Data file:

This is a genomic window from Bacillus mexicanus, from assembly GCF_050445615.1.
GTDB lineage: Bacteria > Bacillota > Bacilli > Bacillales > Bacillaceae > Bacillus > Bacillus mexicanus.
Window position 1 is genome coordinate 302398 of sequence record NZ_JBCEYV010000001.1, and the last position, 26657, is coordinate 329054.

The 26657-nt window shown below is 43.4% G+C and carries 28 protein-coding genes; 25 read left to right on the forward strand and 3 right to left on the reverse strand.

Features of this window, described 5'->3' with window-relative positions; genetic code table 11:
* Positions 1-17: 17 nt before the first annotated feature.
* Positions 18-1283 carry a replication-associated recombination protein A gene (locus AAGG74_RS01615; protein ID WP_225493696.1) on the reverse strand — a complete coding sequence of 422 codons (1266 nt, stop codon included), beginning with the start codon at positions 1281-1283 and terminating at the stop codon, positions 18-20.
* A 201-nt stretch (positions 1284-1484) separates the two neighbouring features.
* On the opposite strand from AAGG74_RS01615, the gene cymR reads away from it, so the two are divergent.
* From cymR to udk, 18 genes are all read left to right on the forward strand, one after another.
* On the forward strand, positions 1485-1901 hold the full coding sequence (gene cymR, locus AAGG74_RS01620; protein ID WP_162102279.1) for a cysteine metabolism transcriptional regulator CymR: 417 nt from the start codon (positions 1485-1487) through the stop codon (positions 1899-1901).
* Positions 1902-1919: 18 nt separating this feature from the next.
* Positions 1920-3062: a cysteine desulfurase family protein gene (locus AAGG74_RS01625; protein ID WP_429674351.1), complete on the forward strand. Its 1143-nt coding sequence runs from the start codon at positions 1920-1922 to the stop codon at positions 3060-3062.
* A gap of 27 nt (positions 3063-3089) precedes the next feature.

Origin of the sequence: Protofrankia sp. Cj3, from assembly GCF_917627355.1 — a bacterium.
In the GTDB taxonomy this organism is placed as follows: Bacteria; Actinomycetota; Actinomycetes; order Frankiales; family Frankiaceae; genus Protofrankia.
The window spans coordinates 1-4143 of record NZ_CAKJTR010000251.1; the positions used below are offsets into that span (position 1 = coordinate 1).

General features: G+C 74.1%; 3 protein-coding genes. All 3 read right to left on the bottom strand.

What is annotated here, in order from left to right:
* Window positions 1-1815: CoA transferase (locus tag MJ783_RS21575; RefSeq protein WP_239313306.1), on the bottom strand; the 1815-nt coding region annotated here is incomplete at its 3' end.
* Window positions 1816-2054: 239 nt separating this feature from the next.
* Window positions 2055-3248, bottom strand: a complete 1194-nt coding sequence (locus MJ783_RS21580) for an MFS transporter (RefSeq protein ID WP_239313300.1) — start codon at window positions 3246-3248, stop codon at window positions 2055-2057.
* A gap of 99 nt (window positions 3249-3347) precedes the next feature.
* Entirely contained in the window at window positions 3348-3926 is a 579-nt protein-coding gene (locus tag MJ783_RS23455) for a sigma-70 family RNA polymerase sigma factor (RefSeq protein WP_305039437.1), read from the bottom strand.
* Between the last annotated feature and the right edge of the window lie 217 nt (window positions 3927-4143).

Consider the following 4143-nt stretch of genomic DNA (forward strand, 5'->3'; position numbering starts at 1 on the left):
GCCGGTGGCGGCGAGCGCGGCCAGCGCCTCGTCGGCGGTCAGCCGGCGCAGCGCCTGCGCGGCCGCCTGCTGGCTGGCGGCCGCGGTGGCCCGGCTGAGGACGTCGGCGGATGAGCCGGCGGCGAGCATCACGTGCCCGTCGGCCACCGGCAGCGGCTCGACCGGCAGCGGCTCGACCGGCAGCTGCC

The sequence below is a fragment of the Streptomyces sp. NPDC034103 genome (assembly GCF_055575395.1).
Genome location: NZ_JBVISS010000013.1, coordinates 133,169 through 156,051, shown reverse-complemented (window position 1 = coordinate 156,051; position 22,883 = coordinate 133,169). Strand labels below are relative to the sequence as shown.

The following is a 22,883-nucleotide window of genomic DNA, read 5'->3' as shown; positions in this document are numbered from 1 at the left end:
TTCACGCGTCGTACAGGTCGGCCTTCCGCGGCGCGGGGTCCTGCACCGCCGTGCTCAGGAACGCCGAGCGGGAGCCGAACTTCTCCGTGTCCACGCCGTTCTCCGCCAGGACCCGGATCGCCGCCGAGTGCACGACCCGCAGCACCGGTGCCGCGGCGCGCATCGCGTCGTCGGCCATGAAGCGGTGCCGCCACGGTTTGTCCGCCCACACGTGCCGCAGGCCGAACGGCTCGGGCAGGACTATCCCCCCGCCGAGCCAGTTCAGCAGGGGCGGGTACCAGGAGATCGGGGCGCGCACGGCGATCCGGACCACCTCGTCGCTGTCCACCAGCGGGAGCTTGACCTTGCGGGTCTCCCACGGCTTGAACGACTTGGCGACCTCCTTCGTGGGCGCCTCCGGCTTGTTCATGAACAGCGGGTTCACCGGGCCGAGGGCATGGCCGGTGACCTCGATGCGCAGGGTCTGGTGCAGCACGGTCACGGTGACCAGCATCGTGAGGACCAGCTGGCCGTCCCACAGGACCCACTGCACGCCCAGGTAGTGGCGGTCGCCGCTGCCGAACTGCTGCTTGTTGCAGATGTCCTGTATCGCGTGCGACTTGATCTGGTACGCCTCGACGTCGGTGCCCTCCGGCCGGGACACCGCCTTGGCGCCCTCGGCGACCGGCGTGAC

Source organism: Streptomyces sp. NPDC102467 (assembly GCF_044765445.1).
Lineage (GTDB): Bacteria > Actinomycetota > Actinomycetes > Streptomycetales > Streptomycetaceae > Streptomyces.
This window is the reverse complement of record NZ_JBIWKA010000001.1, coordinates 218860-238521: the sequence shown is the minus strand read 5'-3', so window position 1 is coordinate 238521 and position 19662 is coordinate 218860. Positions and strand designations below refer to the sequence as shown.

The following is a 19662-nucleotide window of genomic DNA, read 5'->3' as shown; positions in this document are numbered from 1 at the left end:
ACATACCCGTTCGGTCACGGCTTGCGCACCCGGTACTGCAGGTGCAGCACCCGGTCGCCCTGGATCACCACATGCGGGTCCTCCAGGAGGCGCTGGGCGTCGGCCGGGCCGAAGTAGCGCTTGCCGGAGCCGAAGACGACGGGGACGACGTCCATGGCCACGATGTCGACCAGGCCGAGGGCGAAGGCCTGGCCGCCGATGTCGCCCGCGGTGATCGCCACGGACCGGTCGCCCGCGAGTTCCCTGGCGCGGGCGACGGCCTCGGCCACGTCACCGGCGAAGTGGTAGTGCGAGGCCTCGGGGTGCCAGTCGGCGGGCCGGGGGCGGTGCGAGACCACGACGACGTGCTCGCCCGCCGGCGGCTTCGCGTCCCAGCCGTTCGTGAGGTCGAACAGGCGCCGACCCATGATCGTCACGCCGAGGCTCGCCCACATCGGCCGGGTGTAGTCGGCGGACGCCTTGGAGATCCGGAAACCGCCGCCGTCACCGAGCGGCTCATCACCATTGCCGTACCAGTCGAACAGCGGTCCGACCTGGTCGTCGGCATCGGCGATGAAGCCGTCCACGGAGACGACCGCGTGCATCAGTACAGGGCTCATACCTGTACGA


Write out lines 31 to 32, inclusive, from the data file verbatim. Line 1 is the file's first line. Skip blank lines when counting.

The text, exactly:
TTCACGCGTCGTACAGGTCGGCCTTCCGCGGCGCGGGGTCCTGCACCGCCGTGCTCAGGAACGCCGAGCGGGAGCCGAACTTCTCCGTGTCCACGCCGTTCTCCGCCAGGACCCGGATCGCCGCCGAGTGCACGACCCGCAGCACCGGTGCCGCGGCGCGCATCGCGTCGTCGGCCATGAAGCGGTGCCGCCACGGTTTGTCCGCCCACACGTGCCGCAGGCCGAACGGCTCGGGCAGGACTATCCCCCCGCCGAGCCAGTTCAGCAGGGGCGGGTACCAGGAGATCGGGGCGCGCACGGCGATCCGGACCACCTCGTCGCTGTCCACCAGCGGGAGCTTGACCTTGCGGGTCTCCCACGGCTTGAACGACTTGGCGACCTCCTTCGTGGGCGCCTCCGGCTTGTTCATGAACAGCGGGTTCACCGGGCCGAGGGCATGGCCGGTGACCTCGATGCGCAGGGTCTGGTGCAGCACGGTCACGGTGACCAGCATCGTGAGGACCAGCTGGCCGTCCCACAGGACCCACTGCACGCCCAGGTAGTGGCGGTCGCCGCTGCCGAACTGCTGCTTGTTGCAGATGTCCTGTATCGCGTGCGACTTGATCTGGTACGCCTCGACGTCGGTGCCCTCCGGCCGGGACACCGCCTTGGCGCCCTCGGCGACCGGCGTGAC

Source organism: Streptomyces sp. NPDC102467 (assembly GCF_044765445.1).